A friend of mine recently shared this article on his fb. I generally don’t react to a lot of stuff these days. Somehow for some strange reason this one brought back the argumentative Indian in me and i ended up arguing a lot with myself about its contents :D.
The article was a general critique about the hooplah around the “Earth Hour”. What pissed me off had nothing to do with that. It was some of this stuff like..
“Every material social advance in the 20th century depended on the proliferation of inexpensive and reliable electricity”
“Anyone who wants to see local conditions improve in the third world should realize the importance of access to cheap electricity from fossil-fuel based power generating stations. After all, that’s how the west developed”
The first one inherently assumes the goodness of the “material social advance“..Whether it is necessarily an “advance” or not is questionable in the first place! .. The last line is what irritates me the most i.e., “After all that’s how the west developed“. I think this is the new age “White man’s burden”. (Note: White is a metaphor for the “developed” he/she might as well be in the third world!). This assumption that third world has to rise up and develop like the west and that the way the west developed is the way forward for the rest of the world.. as if it is the ‘noble eight fold path’ irks me a lot. The reason why the third world today is third world needs no new explanation. Not too long ago these very countries had some of the biggest reserves of resources.
And best of all was this line.. i still do not understand the real meaning of this one.. except for the life expectancy stuff which perhaps is true .. though i haven’t really done my own research on this bit..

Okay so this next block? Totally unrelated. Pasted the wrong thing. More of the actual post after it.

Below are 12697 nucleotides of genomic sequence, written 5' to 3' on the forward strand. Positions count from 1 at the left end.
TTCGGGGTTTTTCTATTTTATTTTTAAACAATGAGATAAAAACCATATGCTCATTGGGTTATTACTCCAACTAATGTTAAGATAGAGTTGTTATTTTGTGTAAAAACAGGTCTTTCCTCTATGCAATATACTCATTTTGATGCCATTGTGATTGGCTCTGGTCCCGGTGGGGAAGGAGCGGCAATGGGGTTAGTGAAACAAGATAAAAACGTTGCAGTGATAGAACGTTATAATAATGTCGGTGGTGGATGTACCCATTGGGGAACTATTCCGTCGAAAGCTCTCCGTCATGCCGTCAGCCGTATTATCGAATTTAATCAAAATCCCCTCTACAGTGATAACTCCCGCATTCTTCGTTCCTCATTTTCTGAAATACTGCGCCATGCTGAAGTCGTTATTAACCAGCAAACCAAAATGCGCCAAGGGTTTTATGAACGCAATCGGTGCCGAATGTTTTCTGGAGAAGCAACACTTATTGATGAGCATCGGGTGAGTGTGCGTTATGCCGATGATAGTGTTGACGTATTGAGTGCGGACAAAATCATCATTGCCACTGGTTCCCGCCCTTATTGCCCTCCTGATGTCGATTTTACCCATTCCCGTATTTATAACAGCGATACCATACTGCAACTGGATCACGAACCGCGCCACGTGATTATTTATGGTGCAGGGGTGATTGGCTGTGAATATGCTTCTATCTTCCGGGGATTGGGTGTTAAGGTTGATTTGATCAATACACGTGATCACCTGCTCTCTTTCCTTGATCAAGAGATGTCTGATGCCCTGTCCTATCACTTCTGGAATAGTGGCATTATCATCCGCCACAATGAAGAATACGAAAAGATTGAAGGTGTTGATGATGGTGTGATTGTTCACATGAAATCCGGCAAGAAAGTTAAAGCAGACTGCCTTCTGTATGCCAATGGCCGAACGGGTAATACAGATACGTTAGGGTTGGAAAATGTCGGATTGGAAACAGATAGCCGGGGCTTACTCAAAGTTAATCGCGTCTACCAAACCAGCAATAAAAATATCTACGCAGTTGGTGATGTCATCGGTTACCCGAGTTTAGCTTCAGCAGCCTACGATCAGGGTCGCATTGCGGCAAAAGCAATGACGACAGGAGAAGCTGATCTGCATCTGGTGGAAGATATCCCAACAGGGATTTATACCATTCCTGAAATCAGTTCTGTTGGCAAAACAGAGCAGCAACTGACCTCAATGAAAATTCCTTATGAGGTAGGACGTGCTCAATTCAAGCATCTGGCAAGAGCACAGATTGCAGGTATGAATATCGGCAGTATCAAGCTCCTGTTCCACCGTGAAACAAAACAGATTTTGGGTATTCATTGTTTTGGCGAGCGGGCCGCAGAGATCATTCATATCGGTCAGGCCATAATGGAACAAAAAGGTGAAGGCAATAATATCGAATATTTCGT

For humans, living in “nature” meant a short life span marked by violence, disease and ignorance. People who work for the end of poverty and relief from disease are fighting against nature.
But i really feel it is an extremely “myopic” view of “living in nature” .. perhaps the author comes from a mindset where the culture doesn’t have enough artifacts that reflect the glory of past well enough. I really don’t know. But anybody who knows the charms of the traditional ways of east cannot but disagree with this. ( Tradition does NOT mean some static edifice stamped and sealed thousands of years back which doesn’t change. Tradition does NOT mean some orthodox rigid system that resists change. For all that i know the traditional ways did “evolve” and “embrace” a lot of new things as time progressed)
I have blogged in the past few months about these very issues here, here, here and here and a lot many more! My blogging may not make an iota of difference to the ways of the world. But it is important for me that i think and if possible.. if feasible.. if doable act as well :)
The second painful aspect of this story is that a technological fix will fix almost all the negatives. It is like saying… if coal is bad .. go solar and lo! you are done! . This whole of attitude of considering this problem as having a “technological fix” shocks me. I am reminded of a long article i once read .. it is a very long article but some paragraphs did strike me hard coz i was thinking exactly that back then! .. a couple of paragraphs relevant to the current post here.
“… Build enough of the right kind of energy technologies, quickly enough, to generate the power we “need” without producing greenhouse gases, and there will be no need to ever turn the lights off; no need to ever slow down.